Gaze at Lake Takaragaike from the Japanese garden, pass through the pine grove, and step onto the footpath. A Sukiya-zukuri building with a cypress-bark thatched roof appears before you. The hipped roof features purposefully differing inclines that create a unique ridged shape, leading visitors into a time gone by.
Tea Ceremony House Hoshoan was completed in 1967, one year after the conference center opened. It was named for the “Takara” or “Ho” (treasure) character in Takaragaike, and the “Matsu” or “Sho” (pine tree) character from the name of its donor, Mr. Konosuke Matsushita, the first chairman of the Kyoto International Conference Center. (Implements were also donated by the Urasenke, Omotesenke, and other tea ceremony schools.)
The Sen Art Studio created the architectural design, and Sotoji Nakamura constructed the building. Kojiro Kawasaki was the garden designer, and Shusai Iwaki was responsible for sashimono (wood joinery techniques). Mr. Nakamura and Mr. Kawasaki worked on Tea Ceremony House Hoshoan at Osaka Castle and the Koshoan Teahouse at Wakayama Castle, as well as many others, and have established a unique style.
Hoshoan was designed with the awareness that it would receive many international visitors, being attached to an international conference center. It has complete heating and air conditioning facilities, and the main room may be viewed from outside in an open design. This ten-mat room has the toko-no-ma alcove next to the guests and the hearth in the central mat of a 4.5 mat arrangement. Small Kitayama cedar logs are used in the ceiling. 13 guests may sit on tatami mats in the main room, which may be used in conjunction with the adjoining Ryurei-style room, in which about 12 guests may leave their shoes on and sit in chairs. This style is referred to as “Yushin” seating. The Ryurei-style room has a woven ceiling of grained red cedar, the pillars are Kitayama logs, and the seating uses thick, strong Atesabi logs. The floor uses Shigaraki ceramic tiles, in contrast to the traditional stone tiles. This is believed to be the first use of this style.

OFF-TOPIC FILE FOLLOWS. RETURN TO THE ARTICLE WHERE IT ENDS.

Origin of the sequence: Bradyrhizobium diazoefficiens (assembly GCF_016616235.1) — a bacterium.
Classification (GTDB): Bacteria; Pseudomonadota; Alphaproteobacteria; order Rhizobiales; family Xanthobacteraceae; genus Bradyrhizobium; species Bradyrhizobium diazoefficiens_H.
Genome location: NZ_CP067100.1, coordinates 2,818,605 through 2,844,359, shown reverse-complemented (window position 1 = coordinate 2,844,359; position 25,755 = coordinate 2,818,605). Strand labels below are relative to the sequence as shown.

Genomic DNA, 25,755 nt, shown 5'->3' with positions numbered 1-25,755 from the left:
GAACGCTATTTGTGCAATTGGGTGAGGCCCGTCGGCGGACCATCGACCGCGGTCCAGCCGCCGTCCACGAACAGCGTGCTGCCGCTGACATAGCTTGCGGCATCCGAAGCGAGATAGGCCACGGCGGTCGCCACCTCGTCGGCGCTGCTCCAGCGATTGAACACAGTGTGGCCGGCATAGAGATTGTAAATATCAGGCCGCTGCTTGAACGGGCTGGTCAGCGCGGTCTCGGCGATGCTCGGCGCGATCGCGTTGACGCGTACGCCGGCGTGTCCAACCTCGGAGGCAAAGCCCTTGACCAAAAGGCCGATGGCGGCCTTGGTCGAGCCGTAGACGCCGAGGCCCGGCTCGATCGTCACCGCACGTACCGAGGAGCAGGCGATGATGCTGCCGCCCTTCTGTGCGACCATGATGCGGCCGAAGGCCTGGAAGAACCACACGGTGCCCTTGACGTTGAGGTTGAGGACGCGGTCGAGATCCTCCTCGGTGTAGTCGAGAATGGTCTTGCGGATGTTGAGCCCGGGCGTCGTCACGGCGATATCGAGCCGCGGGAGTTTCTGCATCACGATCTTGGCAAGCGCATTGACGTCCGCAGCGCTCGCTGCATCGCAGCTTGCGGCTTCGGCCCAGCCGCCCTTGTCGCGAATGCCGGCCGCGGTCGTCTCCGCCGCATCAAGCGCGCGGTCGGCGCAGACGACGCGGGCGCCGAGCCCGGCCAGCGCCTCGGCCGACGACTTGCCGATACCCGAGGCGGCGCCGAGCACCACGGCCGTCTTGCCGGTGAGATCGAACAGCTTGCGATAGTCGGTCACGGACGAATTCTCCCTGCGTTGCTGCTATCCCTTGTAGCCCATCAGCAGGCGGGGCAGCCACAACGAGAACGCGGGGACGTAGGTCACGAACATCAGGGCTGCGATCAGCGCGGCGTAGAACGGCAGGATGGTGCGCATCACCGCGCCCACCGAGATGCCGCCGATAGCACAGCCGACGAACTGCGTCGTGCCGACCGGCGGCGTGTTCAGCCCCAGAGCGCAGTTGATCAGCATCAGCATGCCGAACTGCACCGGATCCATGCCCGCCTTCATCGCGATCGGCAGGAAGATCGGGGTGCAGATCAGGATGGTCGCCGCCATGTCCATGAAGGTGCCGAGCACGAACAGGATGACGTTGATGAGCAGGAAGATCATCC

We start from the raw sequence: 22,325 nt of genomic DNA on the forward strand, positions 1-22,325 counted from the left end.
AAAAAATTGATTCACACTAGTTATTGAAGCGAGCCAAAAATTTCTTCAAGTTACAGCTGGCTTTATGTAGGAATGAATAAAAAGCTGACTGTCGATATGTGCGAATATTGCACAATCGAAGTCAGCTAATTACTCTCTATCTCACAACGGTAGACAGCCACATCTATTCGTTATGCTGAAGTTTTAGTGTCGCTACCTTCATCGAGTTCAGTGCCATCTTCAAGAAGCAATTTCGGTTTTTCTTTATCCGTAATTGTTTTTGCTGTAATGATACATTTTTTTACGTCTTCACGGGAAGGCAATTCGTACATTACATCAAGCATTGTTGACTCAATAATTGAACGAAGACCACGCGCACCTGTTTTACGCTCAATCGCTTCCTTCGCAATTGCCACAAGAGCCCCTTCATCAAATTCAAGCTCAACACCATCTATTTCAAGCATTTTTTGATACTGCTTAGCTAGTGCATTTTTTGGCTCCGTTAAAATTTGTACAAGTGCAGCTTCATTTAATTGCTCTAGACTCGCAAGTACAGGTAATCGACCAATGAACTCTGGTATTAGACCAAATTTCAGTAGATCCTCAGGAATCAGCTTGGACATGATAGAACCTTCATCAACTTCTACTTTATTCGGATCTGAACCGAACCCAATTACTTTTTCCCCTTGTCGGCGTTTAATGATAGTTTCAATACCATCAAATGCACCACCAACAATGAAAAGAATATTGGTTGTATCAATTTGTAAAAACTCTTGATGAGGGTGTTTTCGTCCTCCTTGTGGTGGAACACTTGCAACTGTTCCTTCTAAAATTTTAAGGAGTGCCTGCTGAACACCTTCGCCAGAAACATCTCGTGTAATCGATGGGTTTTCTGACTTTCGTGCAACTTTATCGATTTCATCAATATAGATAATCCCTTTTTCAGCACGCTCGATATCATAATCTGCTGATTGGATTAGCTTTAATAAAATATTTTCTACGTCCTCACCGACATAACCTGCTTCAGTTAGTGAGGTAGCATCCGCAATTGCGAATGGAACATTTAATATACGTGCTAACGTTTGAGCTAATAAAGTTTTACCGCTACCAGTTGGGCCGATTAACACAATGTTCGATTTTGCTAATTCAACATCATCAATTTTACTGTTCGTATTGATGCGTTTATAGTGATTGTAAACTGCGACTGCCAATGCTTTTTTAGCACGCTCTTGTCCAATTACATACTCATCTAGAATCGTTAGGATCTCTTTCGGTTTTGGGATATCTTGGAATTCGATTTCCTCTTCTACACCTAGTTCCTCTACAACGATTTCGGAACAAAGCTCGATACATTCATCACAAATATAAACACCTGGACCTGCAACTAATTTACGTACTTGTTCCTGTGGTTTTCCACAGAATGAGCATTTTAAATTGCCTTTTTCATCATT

The teahouse is surrounded by mixed hedges of oak, Japanese andromeda, and white ekianthus to limit views from outside, and has a lawn garden for outdoor tea ceremonies. The interior garden has a stone basin and stone lantern, and moss-covered stepping stones are placed on the ground. The garden inspires us to keenly feel the changes of the Japanese seasons, with cherry blossoms in spring, new greenery in summer, bush clover and maple leaves in autumn, and a coating of snow in winter.
The significance of holding an international conference in Kyoto is inviting participants to encounter the essence of Japanese culture. Hoshoan may be used in many ways: authentic tea ceremonies, welcoming special guests, or presenting Japanese traditional culture at a spouses’ program. It also offers moments of tranquility between meetings. Encounters with true Japanese culture at Hoshokan will remain fond memories of Japan for every ICC Kyoto visitor.